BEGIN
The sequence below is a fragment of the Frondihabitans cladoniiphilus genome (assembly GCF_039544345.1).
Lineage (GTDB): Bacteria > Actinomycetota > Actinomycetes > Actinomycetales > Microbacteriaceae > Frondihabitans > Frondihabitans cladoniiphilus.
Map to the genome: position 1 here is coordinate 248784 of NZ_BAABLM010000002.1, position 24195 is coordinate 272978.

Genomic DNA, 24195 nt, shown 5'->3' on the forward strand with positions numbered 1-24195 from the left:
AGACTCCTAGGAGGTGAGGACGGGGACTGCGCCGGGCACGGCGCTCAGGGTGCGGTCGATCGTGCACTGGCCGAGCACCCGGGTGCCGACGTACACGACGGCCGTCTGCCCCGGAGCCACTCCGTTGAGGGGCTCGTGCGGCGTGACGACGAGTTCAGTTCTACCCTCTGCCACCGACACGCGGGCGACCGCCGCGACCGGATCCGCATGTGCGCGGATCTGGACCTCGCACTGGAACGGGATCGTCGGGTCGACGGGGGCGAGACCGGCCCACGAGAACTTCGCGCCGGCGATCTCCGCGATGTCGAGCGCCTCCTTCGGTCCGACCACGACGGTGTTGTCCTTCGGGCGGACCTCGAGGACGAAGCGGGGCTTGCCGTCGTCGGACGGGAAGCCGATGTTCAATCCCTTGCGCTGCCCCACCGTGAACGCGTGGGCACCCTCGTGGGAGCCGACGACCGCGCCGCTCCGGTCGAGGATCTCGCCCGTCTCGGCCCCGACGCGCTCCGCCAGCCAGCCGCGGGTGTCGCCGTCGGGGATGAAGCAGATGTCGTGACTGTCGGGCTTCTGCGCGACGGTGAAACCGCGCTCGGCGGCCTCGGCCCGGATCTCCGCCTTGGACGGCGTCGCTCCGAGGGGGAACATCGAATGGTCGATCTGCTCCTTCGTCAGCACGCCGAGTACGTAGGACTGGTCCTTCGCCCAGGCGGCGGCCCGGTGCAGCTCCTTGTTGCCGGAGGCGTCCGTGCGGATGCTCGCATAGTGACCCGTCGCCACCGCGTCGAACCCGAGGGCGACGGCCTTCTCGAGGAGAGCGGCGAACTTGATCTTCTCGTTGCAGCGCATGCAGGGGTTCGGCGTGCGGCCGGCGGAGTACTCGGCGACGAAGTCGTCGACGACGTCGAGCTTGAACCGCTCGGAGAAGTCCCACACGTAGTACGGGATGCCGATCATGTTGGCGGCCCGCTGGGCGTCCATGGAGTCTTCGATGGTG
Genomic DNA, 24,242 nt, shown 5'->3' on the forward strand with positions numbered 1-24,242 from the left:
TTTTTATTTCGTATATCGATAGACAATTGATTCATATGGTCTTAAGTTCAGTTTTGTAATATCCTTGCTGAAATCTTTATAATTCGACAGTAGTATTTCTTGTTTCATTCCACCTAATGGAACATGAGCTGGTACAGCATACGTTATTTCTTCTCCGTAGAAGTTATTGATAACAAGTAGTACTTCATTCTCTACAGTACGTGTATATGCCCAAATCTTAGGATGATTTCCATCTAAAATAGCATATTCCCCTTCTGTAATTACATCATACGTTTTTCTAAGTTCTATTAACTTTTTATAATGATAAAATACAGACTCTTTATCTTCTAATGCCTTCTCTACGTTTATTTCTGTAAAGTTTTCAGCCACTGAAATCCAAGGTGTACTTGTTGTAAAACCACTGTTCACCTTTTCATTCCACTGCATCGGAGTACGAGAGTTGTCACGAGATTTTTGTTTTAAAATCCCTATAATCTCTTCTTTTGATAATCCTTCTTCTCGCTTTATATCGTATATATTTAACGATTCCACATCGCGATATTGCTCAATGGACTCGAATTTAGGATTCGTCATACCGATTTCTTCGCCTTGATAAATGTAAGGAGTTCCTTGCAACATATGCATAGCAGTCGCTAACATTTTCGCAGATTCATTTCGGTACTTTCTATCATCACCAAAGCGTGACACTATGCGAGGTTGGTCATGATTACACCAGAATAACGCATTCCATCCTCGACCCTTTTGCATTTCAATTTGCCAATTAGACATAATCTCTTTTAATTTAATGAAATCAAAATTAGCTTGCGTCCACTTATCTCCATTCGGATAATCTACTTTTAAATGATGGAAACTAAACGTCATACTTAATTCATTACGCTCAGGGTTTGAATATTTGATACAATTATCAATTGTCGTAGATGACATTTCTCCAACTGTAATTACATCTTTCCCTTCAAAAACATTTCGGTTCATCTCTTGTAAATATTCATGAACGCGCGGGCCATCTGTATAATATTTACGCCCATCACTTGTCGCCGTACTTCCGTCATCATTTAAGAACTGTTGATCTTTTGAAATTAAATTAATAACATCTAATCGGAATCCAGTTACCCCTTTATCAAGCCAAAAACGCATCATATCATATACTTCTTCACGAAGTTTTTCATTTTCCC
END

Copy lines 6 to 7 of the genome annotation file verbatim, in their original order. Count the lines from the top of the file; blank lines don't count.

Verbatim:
Genomic DNA, 24,242 nt, shown 5'->3' on the forward strand with positions numbered 1-24,242 from the left:
TTTTTATTTCGTATATCGATAGACAATTGATTCATATGGTCTTAAGTTCAGTTTTGTAATATCCTTGCTGAAATCTTTATAATTCGACAGTAGTATTTCTTGTTTCATTCCACCTAATGGAACATGAGCTGGTACAGCATACGTTATTTCTTCTCCGTAGAAGTTATTGATAACAAGTAGTACTTCATTCTCTACAGTACGTGTATATGCCCAAATCTTAGGATGATTTCCATCTAAAATAGCATATTCCCCTTCTGTAATTACATCATACGTTTTTCTAAGTTCTATTAACTTTTTATAATGATAAAATACAGACTCTTTATCTTCTAATGCCTTCTCTACGTTTATTTCTGTAAAGTTTTCAGCCACTGAAATCCAAGGTGTACTTGTTGTAAAACCACTGTTCACCTTTTCATTCCACTGCATCGGAGTACGAGAGTTGTCACGAGATTTTTGTTTTAAAATCCCTATAATCTCTTCTTTTGATAATCCTTCTTCTCGCTTTATATCGTATATATTTAACGATTCCACATCGCGATATTGCTCAATGGACTCGAATTTAGGATTCGTCATACCGATTTCTTCGCCTTGATAAATGTAAGGAGTTCCTTGCAACATATGCATAGCAGTCGCTAACATTTTCGCAGATTCATTTCGGTACTTTCTATCATCACCAAAGCGTGACACTATGCGAGGTTGGTCATGATTACACCAGAATAACGCATTCCATCCTCGACCCTTTTGCATTTCAATTTGCCAATTAGACATAATCTCTTTTAATTTAATGAAATCAAAATTAGCTTGCGTCCACTTATCTCCATTCGGATAATCTACTTTTAAATGATGGAAACTAAACGTCATACTTAATTCATTACGCTCAGGGTTTGAATATTTGATACAATTATCAATTGTCGTAGATGACATTTCTCCAACTGTAATTACATCTTTCCCTTCAAAAACATTTCGGTTCATCTCTTGTAAATATTCATGAACGCGCGGGCCATCTGTATAATATTTACGCCCATCACTTGTCGCCGTACTTCCGTCATCATTTAAGAACTGTTGATCTTTTGAAATTAAATTAATAACATCTAATCGGAATCCAGTTACCCCTTTATCAAGCCAAAAACGCATCATATCATATACTTCTTCACGAAGTTTTTCATTTTCCC